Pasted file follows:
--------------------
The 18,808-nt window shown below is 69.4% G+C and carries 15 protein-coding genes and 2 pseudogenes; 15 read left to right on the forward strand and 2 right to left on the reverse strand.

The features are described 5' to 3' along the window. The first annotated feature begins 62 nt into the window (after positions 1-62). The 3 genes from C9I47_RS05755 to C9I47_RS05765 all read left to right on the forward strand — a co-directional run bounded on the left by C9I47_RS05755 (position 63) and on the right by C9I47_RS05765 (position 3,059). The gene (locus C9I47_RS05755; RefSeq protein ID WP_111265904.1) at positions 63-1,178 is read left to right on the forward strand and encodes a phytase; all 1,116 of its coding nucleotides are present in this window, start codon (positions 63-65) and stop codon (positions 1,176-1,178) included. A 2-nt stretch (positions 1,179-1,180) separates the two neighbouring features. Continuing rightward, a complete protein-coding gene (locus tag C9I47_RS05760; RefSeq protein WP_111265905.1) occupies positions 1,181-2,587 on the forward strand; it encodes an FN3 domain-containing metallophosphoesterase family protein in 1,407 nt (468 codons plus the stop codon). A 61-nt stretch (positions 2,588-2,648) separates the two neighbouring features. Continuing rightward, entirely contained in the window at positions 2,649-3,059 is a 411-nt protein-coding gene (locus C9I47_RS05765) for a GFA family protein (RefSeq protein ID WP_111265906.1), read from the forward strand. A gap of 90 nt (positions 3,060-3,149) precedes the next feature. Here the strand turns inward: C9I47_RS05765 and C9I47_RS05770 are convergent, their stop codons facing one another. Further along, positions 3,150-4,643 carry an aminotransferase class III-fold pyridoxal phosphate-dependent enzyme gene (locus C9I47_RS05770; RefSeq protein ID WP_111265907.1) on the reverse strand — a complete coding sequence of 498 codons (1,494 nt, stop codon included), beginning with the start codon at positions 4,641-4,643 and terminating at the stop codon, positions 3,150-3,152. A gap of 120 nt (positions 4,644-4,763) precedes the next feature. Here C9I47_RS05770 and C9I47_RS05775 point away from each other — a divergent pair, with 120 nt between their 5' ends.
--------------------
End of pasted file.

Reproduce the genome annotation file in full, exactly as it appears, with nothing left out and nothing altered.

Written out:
The 18,808-nt window shown below is 69.4% G+C and carries 15 protein-coding genes and 2 pseudogenes; 15 read left to right on the forward strand and 2 right to left on the reverse strand.

The features are described 5' to 3' along the window. The first annotated feature begins 62 nt into the window (after positions 1-62). The 3 genes from C9I47_RS05755 to C9I47_RS05765 all read left to right on the forward strand — a co-directional run bounded on the left by C9I47_RS05755 (position 63) and on the right by C9I47_RS05765 (position 3,059). The gene (locus C9I47_RS05755; RefSeq protein ID WP_111265904.1) at positions 63-1,178 is read left to right on the forward strand and encodes a phytase; all 1,116 of its coding nucleotides are present in this window, start codon (positions 63-65) and stop codon (positions 1,176-1,178) included. A 2-nt stretch (positions 1,179-1,180) separates the two neighbouring features. Continuing rightward, a complete protein-coding gene (locus tag C9I47_RS05760; RefSeq protein WP_111265905.1) occupies positions 1,181-2,587 on the forward strand; it encodes an FN3 domain-containing metallophosphoesterase family protein in 1,407 nt (468 codons plus the stop codon). A 61-nt stretch (positions 2,588-2,648) separates the two neighbouring features. Continuing rightward, entirely contained in the window at positions 2,649-3,059 is a 411-nt protein-coding gene (locus C9I47_RS05765) for a GFA family protein (RefSeq protein ID WP_111265906.1), read from the forward strand. A gap of 90 nt (positions 3,060-3,149) precedes the next feature. Here the strand turns inward: C9I47_RS05765 and C9I47_RS05770 are convergent, their stop codons facing one another. Further along, positions 3,150-4,643 carry an aminotransferase class III-fold pyridoxal phosphate-dependent enzyme gene (locus C9I47_RS05770; RefSeq protein ID WP_111265907.1) on the reverse strand — a complete coding sequence of 498 codons (1,494 nt, stop codon included), beginning with the start codon at positions 4,641-4,643 and terminating at the stop codon, positions 3,150-3,152. A gap of 120 nt (positions 4,644-4,763) precedes the next feature. Here C9I47_RS05770 and C9I47_RS05775 point away from each other — a divergent pair, with 120 nt between their 5' ends.